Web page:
In London for a client meeting last week, I decided to take in the Oxford Street Christmas Lights on my way to the airport. While, back in the smog-filled Decembers of my childhood,  the lights adorning the length of Britain’s premier shopping street carried fairy tale themes of Hans Christian Andersen and the Brothers Grimm, this year Londoners were treated to a cosmic display of Marmite. “Merry Christmas from Marmite. You either love it or hate it”  was beamed at shoppers every few hundred yards.

At first, I thought it was a rather honest piece of marketing for a product the colour of crude oil with the consistency of vaseline and the taste of raw seaweed marinated in saltwater – a fit example of traditional English cuisine along with Pigs Trotters, Tripe and Toad in the Hole. Then, as I tossed the caption around  in my cynically-wired brain, it occurred to me that, maybe, it was not Marmite that people either loved or hated but, rather, Christmas.

Looking about me at the smiling and laughing faces of families and young couples carrying bag loads of gifts it was hard to justify that conclusion. Then I descended into the bowels of Oxford Circus Underground Station. In the concourse, a talented group of middle-aged carol singers was performing a capella version of  “Comfort and Joy” accompanied by  a pleasant Women’s Institute lady jiggling a collection box for Homeless Children. I deposited my modest sum in the slit, suspecting I heard the echo of the coins hitting the bottom, and tarried for some minutes thoroughly enjoying the informal concert. It is fair to say that at least 200 commuters passed the spot while I was standing there and NOT ONE inserted a single coin in the box. Fresh from my visit the previous day to the newly refurbished Charles Dickens Museum, not to mention a freezing walk up Shoe Lane close to where Fagin and his boys had their lair,  I thought of Ebenezer Scrooge’s exchange with the two portly gentlemen collecting for the poor. Satisfied that there were enough prisons and Union workhouses he sent them on their way suggesting that, if the poor would rather die than enter a workhouse “they had better do it, and reduce the surplus population.”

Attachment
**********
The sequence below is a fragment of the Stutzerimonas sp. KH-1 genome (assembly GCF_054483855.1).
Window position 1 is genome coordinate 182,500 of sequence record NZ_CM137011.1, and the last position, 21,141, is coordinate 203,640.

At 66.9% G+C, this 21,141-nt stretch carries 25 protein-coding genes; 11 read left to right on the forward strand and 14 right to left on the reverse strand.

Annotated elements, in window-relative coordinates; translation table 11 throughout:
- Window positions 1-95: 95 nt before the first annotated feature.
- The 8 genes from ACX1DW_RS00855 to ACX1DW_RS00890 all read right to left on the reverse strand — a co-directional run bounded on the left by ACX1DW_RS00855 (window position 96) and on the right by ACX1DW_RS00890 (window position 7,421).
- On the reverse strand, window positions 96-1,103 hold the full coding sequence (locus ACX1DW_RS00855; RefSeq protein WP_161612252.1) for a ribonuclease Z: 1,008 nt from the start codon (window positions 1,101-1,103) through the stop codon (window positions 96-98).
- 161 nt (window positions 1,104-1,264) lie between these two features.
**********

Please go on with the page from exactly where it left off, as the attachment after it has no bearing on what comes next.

Of course, that is a very harsh and – in the cool, cold light of day – unfair comparison. Britain, and much of the rest of the world, is an infinitely better place to live in than in the times of Dickens. According to  blurb on the Underground advertisements, the Homeless Children are not alone in the world sweeping street crossings like poor Joe in Bleak House but they are forced to live in depressing, ever-changing temporary accommodation. Add to them the lonely elderly  who, although not condemned to the workhouse, have to get by on subsistence level state pensions, it is easy to imagine Christmas, with  its message of peace, love and goodwill to all men, as an utterly miserable time for the less fortunate.

In the  urban, neighbourless modern world, much like Scrooge, people expect the Government to deal with the social wants of society. That is not necessarily a bad thing. The problem is that the vehicle for achieving that goal – the tax system – lacks communal ownership. That needs some explaining.

At the start of the financial crisis in 2008, the, soon-to-hang-up-his-crook, Archbishop of Canterbury wrote a brilliant newspaper article linking the crisis to the fact that credit has lost the personal relationship of  lender and borrower. Someone  borrows from a bank somebody else’s money that even the bank, having entered into a series of  complex derivative transactions against its loan book, cannot  identify. As a result, the borrower feels little guilt towards the lender for defaulting and the lender feels no compassion for the borrower’s plight.